Russia's Rosneft set for global gas tussle with Gazprom

MOSCOW (Reuters) - Russia’s Rosneft, the world’s top listed oil producer, wants to supply gas in parts of Europe where Gazprom is not present to avoid the risk of losing those markets to U.S. liquefied natural gas (LNG), a Rosneft executive said.

FILE PHOTO: A logo of Russian state oil firm Rosneft is seen at its office in Moscow, October 18, 2012. REUTERS/Maxim Shemetov/File Photo

Gazprom, the leading global gas producer, enjoys monopoly rights on gas pipeline exports from Russia. It has lost its exclusive rights to ship seaborne LNG overseas to Rosneft and Novatek, Russia’s largest non-state gas producer.

Rosneft, headed by Igor Sechin, an ally of President Vladimir Putin, has long been vying for pipeline gas exports as it strives to grow globally. It has a memorandum with BP, which owns a 19.75 stake in the Russian company, to trade up to 20 billion cubic meters (bcm) of gas annually in Europe.

Rosneft Vice President Vlada Rusakova, a former Gazprom executive, said the company wants to conduct “an experiment” in supplying gas to new markets in coordination with Gazprom.

“We are not counting on a total lifting of export restrictions. This would be harmful for Gazprom, especially against the background of a difficult financial and economic situation at the company,” she said in emailed comments.

She said as part of the experiment, Rosneft could supply gas to markets where Gazprom is not present and where U.S. LNG could be imported. Rusakova did not identify any such European countries.

“Of course, this should be done in close coordination with Gazprom, in order to avoid competition between Russian gas suppliers.”

Gazprom is targeting $32 billion to $34 billion in revenue from exporting more than 180 bcm to Europe and Turkey this year. Rosneft produced almost 70 bcm of gas last year, earning 208 billion roubles ($3.5 billion) from gas sales at home.


Rosneft, like Novatek, is winning some of Gazprom’s clients at home thanks to a more flexible gas pricing policy. It is also eyeing Asian markets and plans to build an LNG plant in Russia’s far east.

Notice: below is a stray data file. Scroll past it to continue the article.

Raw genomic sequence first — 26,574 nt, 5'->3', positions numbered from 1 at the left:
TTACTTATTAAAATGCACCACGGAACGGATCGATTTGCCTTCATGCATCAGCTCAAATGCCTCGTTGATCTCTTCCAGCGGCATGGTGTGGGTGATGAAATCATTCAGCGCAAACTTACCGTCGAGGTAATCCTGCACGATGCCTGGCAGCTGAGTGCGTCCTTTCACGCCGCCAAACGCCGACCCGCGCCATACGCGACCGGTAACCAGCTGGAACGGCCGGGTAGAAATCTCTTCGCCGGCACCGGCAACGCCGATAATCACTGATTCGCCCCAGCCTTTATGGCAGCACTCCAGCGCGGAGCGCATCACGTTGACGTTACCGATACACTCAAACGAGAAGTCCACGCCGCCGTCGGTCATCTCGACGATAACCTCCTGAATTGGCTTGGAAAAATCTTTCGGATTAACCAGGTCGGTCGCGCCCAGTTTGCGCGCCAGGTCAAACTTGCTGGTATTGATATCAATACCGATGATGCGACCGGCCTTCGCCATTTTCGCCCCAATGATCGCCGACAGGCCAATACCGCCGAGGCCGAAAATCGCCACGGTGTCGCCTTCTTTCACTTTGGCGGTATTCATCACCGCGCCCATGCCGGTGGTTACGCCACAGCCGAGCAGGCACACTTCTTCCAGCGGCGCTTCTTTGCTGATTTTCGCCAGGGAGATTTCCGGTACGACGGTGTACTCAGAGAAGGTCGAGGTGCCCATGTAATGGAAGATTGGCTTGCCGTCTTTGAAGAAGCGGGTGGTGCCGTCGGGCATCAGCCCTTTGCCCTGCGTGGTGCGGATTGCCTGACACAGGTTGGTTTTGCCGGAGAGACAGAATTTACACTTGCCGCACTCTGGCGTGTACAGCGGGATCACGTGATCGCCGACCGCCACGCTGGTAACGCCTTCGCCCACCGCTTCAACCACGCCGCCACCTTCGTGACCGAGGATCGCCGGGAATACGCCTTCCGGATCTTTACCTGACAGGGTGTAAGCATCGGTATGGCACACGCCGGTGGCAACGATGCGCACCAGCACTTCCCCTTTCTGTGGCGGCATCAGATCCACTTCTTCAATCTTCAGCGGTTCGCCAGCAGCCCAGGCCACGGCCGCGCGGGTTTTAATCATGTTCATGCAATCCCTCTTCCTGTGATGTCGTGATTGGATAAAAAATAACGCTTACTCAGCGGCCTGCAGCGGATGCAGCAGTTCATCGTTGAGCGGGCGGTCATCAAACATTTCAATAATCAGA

The company wants to export gas to China, where Gazprom plans to start shipping gas in 2019-2021 via the Power of Siberia pipeline, currently under construction. It also wants access to China’s domestic gas market and end-users via swap deals.

“There are significant gas resources in Russia’s east, while no infrastructure has been built. And that’s why we are interested in gaining access to the future Power of Siberia pipeline,” Rusakova said.

Gazprom Chief Executive Officer Alexei Miller, however, said it had no plans to allow other companies to ship gas via the pipeline.

“Gazprom is not involved in such talks. The conditions, which are stipulated in the contract signed as part of the intergovernmental agreement with China, are such that all the gas volumes in Power of Siberia belong to Gazprom,” he said at a news conference on Friday.

But Miller also said Gazprom may allow a Russian company to enter the Baltic LNG project, due to be launched in 2023.

Rosneft plans to produce 100 bcm of gas per year by 2020 and become the world’s third-largest producer of natural gas sometime later, thanks to a number of international projects.

Last year, Rosneft agreed to buy a stake of up to 35 percent in Egypt’s Zohr offshore gas field from Italy’s Eni. The Russian company also plans to expand in gas projects elsewhere, including Mozambique and Venezuela.

Rusakova said Rosneft and Venezuelan state company PDVSA may consider building an LNG plant in Venezuela.

Additional reporting by Oksana Kobzeva; writing by Vladimir Soldatkin and Jack Stubbs; editing by Dale Hudson and David Clarke